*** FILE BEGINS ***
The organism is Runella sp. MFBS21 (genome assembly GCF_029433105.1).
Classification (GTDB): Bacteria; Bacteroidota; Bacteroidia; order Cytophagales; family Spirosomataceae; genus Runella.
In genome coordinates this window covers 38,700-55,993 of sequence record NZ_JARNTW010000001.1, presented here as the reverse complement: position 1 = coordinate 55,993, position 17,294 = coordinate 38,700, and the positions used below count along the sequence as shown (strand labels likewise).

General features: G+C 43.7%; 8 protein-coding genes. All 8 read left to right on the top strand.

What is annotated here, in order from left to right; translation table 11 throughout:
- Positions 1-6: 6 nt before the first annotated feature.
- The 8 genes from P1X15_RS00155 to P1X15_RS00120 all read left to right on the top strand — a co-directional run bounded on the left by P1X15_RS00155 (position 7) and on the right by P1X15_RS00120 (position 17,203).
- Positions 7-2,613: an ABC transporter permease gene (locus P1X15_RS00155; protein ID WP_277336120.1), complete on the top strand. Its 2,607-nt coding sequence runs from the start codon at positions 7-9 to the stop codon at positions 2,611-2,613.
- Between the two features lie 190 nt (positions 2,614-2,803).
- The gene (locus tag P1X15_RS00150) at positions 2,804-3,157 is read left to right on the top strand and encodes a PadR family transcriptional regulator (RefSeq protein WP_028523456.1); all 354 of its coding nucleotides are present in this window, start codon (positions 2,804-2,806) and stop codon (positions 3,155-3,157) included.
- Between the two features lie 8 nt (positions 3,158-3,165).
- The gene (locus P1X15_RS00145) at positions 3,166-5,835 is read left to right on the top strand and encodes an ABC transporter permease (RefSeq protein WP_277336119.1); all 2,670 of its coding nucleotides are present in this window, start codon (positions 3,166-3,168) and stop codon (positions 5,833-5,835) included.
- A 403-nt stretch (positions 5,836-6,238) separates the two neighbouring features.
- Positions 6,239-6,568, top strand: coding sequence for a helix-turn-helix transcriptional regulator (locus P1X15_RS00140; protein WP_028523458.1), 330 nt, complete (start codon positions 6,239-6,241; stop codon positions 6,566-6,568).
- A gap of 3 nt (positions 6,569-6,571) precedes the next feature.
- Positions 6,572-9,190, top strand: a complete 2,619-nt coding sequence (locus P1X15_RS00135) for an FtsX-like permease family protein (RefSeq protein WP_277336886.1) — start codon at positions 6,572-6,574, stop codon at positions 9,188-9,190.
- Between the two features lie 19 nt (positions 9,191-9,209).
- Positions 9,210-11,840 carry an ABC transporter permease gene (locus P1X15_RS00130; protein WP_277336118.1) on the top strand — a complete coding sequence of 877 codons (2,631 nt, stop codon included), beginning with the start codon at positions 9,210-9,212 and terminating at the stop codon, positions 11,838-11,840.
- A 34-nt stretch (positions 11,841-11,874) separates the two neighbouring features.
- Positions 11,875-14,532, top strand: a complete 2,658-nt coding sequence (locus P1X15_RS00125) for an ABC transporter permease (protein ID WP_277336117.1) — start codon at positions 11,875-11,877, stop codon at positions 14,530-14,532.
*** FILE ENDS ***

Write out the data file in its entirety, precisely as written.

The organism is Runella sp. MFBS21 (genome assembly GCF_029433105.1).
Classification (GTDB): Bacteria; Bacteroidota; Bacteroidia; order Cytophagales; family Spirosomataceae; genus Runella.
In genome coordinates this window covers 38,700-55,993 of sequence record NZ_JARNTW010000001.1, presented here as the reverse complement: position 1 = coordinate 55,993, position 17,294 = coordinate 38,700, and the positions used below count along the sequence as shown (strand labels likewise).

General features: G+C 43.7%; 8 protein-coding genes. All 8 read left to right on the top strand.

What is annotated here, in order from left to right; translation table 11 throughout:
- Positions 1-6: 6 nt before the first annotated feature.
- The 8 genes from P1X15_RS00155 to P1X15_RS00120 all read left to right on the top strand — a co-directional run bounded on the left by P1X15_RS00155 (position 7) and on the right by P1X15_RS00120 (position 17,203).
- Positions 7-2,613: an ABC transporter permease gene (locus P1X15_RS00155; protein ID WP_277336120.1), complete on the top strand. Its 2,607-nt coding sequence runs from the start codon at positions 7-9 to the stop codon at positions 2,611-2,613.
- Between the two features lie 190 nt (positions 2,614-2,803).
- The gene (locus tag P1X15_RS00150) at positions 2,804-3,157 is read left to right on the top strand and encodes a PadR family transcriptional regulator (RefSeq protein WP_028523456.1); all 354 of its coding nucleotides are present in this window, start codon (positions 2,804-2,806) and stop codon (positions 3,155-3,157) included.
- Between the two features lie 8 nt (positions 3,158-3,165).
- The gene (locus P1X15_RS00145) at positions 3,166-5,835 is read left to right on the top strand and encodes an ABC transporter permease (RefSeq protein WP_277336119.1); all 2,670 of its coding nucleotides are present in this window, start codon (positions 3,166-3,168) and stop codon (positions 5,833-5,835) included.
- A 403-nt stretch (positions 5,836-6,238) separates the two neighbouring features.
- Positions 6,239-6,568, top strand: coding sequence for a helix-turn-helix transcriptional regulator (locus P1X15_RS00140; protein WP_028523458.1), 330 nt, complete (start codon positions 6,239-6,241; stop codon positions 6,566-6,568).
- A gap of 3 nt (positions 6,569-6,571) precedes the next feature.
- Positions 6,572-9,190, top strand: a complete 2,619-nt coding sequence (locus P1X15_RS00135) for an FtsX-like permease family protein (RefSeq protein WP_277336886.1) — start codon at positions 6,572-6,574, stop codon at positions 9,188-9,190.
- Between the two features lie 19 nt (positions 9,191-9,209).
- Positions 9,210-11,840 carry an ABC transporter permease gene (locus P1X15_RS00130; protein WP_277336118.1) on the top strand — a complete coding sequence of 877 codons (2,631 nt, stop codon included), beginning with the start codon at positions 9,210-9,212 and terminating at the stop codon, positions 11,838-11,840.
- A 34-nt stretch (positions 11,841-11,874) separates the two neighbouring features.
- Positions 11,875-14,532, top strand: a complete 2,658-nt coding sequence (locus P1X15_RS00125) for an ABC transporter permease (protein ID WP_277336117.1) — start codon at positions 11,875-11,877, stop codon at positions 14,530-14,532.